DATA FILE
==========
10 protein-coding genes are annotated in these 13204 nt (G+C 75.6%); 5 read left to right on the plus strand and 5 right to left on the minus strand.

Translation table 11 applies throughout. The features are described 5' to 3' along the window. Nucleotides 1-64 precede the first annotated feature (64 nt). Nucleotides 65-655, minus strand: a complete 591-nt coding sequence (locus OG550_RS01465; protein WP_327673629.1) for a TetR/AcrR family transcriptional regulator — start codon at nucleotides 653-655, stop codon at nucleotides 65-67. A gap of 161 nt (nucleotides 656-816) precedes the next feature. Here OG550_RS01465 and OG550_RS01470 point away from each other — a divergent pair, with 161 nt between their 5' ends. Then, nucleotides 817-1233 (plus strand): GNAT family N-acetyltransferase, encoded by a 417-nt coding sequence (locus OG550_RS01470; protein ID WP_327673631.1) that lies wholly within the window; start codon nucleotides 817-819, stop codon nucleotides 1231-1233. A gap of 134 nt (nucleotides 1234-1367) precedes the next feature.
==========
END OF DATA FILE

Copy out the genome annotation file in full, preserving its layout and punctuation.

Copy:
10 protein-coding genes are annotated in these 13204 nt (G+C 75.6%); 5 read left to right on the plus strand and 5 right to left on the minus strand.

Translation table 11 applies throughout. The features are described 5' to 3' along the window. Nucleotides 1-64 precede the first annotated feature (64 nt). Nucleotides 65-655, minus strand: a complete 591-nt coding sequence (locus OG550_RS01465; protein WP_327673629.1) for a TetR/AcrR family transcriptional regulator — start codon at nucleotides 653-655, stop codon at nucleotides 65-67. A gap of 161 nt (nucleotides 656-816) precedes the next feature. Here OG550_RS01465 and OG550_RS01470 point away from each other — a divergent pair, with 161 nt between their 5' ends. Then, nucleotides 817-1233 (plus strand): GNAT family N-acetyltransferase, encoded by a 417-nt coding sequence (locus OG550_RS01470; protein ID WP_327673631.1) that lies wholly within the window; start codon nucleotides 817-819, stop codon nucleotides 1231-1233. A gap of 134 nt (nucleotides 1234-1367) precedes the next feature.